A week after prolonged rioting shook the Azerbaijani provincial town of Ismayilli, one question lingers: why there?
The violent clash  between police and Ismayilli residents started after an apparently mundane car fender-bender, allegedly involving Vugar Alakbarov -- the son of Labor and Social Security Minister Fizuli Alakbarov, and nephew of Nizami Alakbarov, the governor of the Ismayilli region. The disturbance, which resulted in the torching of a hotel allegedly owned by Vugar Alakbarov, was followed by a demonstration calling for the governor’s resignation, an event stamped out by police. Scores of arrests followed and the town remains in an effective lockdown.
Set against the backdrop of a presidential election looming in October, government officials have blamed the unrest on a political provocation carried out by unnamed “foreign powers.” But some observers argue there’s an economic explanation for the outburst. Economist Kenan Aslanli contended that the anger of those, who, to quote Karl Marx, had “nothing to lose but their chains,” was the primary cause of the riots.
“Economically, Ismayilli is one of the most underdeveloped regions of the country,” explained Aslanli, an expert for the National Budget Group, a coalition of non-governmental organizations that monitor the state budget.
Average monthly salaries stand at a 221 manats ($281.74), compared with 517.2 manats ($659.38) in Baku. The number of registered unemployed persons, while officially less than 3 percent of the population between the ages of 15 and 65, is more than four times the number in the neighboring region of Gabala, a popular tourist destination. In 2011, for reasons that remain unclear, only nine of the Ismayilli region’s 788 registered jobless residents received unemployment compensation from the government.
For the unemployed, job prospects are bleak: in 2011, only 99 new jobs were created in the town, the State Statistics Committee reported. Capital investment in Ismayilli businesses fell by half from 2007-2011, Aslanli added, citing official statistics. The region’s manufacture of carpets, food products and construction materials is mostly in non-private hands.
Aslanli blamed the “monopolization, bureaucratic impediments, [and] corruption” as the main reasons for Ismayilli’s economic woes.
Opposition politician Natig Jafarly, an economist, concurred with Aslanli’s assessment. “The regions are divided between the oligarch-ministers,” Jafarly asserted. “Their relatives or friends are appointed as governors; they monopolize the local economy, enjoy all the opportunities.”
Regional officials dispute the economic argument. In a brief interview with EurasiaNet.org, Rafael Ahmadov, Ismayilli’s first deputy governor, angrily retorted that the unrest had nothing to do with social welfare or economic problems. “Who said that? The region is prospering. I disagree with whatever allegations that unemployment is higher than in other regions,” Ahmadov said, and hung up the phone.
Officials have tried to cast doubt on reports that Vugar Alakbarov was a catalyst for the trouble in Ismayilli. In particular, they dispute the notion that he, or any other member of the Alakbarov clan, has an ownership role in the Chirag Hotel that burned. To back this claim, authorities have circulated government registration documents that identify an entity named VAFI Tourism, rather than a member of the Alakbarov family, as the hotel’s license holder.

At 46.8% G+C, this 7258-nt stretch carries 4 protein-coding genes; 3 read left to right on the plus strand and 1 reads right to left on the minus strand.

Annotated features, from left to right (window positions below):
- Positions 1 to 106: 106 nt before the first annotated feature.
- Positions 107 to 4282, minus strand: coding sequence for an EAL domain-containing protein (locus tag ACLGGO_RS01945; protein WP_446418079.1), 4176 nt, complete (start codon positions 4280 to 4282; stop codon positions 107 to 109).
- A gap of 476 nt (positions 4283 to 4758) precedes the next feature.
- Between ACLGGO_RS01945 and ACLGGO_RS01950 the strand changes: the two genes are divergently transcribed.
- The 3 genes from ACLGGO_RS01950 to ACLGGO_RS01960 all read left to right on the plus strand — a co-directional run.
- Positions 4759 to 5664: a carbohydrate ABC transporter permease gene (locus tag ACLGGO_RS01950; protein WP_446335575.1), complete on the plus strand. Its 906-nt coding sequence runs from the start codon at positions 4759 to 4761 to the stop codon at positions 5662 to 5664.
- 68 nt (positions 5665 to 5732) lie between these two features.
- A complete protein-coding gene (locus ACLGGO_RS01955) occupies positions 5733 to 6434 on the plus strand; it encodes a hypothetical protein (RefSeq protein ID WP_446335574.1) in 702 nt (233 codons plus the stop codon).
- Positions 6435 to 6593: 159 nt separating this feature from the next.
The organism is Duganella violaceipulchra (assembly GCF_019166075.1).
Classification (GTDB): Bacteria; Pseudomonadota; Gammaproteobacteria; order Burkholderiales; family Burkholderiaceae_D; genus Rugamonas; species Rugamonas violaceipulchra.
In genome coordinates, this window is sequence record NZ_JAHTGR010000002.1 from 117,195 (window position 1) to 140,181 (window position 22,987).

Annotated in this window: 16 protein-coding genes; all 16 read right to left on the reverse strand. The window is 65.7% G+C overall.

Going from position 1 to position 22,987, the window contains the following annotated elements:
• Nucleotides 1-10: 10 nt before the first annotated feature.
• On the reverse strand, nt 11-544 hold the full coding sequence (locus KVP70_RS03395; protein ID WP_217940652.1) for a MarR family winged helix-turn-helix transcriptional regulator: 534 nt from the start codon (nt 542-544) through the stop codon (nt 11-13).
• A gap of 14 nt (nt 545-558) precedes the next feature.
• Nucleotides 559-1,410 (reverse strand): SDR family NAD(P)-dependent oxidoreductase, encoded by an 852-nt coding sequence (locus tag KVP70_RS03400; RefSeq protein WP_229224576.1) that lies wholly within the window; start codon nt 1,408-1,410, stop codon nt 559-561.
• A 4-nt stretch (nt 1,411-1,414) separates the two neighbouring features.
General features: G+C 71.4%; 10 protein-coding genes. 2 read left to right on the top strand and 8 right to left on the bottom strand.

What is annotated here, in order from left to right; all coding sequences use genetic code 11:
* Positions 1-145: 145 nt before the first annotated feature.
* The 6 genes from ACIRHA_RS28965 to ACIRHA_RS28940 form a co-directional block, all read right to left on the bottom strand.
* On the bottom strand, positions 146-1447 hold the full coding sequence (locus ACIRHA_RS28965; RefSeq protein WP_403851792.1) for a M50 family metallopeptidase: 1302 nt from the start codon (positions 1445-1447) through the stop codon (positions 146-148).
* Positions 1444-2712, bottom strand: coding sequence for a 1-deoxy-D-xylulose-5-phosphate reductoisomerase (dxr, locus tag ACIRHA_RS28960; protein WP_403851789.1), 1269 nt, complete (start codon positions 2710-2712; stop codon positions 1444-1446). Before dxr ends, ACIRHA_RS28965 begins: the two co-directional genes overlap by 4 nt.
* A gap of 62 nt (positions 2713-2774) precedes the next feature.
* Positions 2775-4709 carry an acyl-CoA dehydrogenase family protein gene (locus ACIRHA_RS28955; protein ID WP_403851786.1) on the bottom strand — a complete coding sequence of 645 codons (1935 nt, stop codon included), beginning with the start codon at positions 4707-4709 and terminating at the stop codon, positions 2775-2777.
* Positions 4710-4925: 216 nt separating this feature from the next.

The hotel industry, however, does not seem to be unfamiliar to Vugar Alakbarov. On January 28, Ilgar Mammadov, who heads a watchdog organization called Real Citizens Union, published on his blog screenshots of Alakbarov’s Facebook page. On the screenshots, Alakbarov promotes the Chirag Hotel. The page was later deleted from the user’s account.
Another company of which Vugar Alakbarov is a director, Improtex Real Estate, LLC, has a contract with Starwood Hotels and Resorts Worldwide to build a Sheraton hotel in Ismayilli, Radio Azadliq, the Azeri-language service of Radio Free Europe/Radio Liberty, reported on January 28. [Editor’s Note: This reporter works for Radio Azadliq as a freelancer].
An investigation into the ownership structure of VAFI Tourism appears to show a connection to Vugar Alakbarov. According to the official company registry, he is an official owner of two other companies with similar names: VAFI Construction and VAFI REGION. On January 30, the British Broadcasting Corp’s Azeri-language service reported that VAFI REGION owns the domain name for VAFI Tourism.
Meanwhile, the governor’s assurances that his family has no connection to the Chirag Hotel appear to be doing little to assuage frustrated town residents. “There is unemployment, injustice, people deprived of the opportunity to earn their living because of this family’s rule in the region,” fumed Heybat Balayev, head of Ismayilli’s council of elders, referring to the Alakbarovs. “And now they want to insult us and want us to keep silent.”
Many residents echo Balayev’s assessment, naming unemployment and corruption as the main reasons for their anger, and saying that the car accident was the last straw. They claim that Vugar Alakbarov is, indeed, the owner of the Chirag Hotel, and that he was present at the scene of the car accident.
So far, the government, which has opened criminal cases against detained protesters, does not appear inclined to entertain citizen grievances. Reports of arrests and the alleged abuse of imprisoned protesters continue to flow out of Ismayilli.
In a January 29 statement, the New-York-City-based watchdog group Human Rights Watch urged the Azerbaijani government “to make sure that no one held in relation to the riots and protests in Ismayilli is ill-treated,” and to respect their right to due process. The government has not commented on the criticism of its handling of the rioting.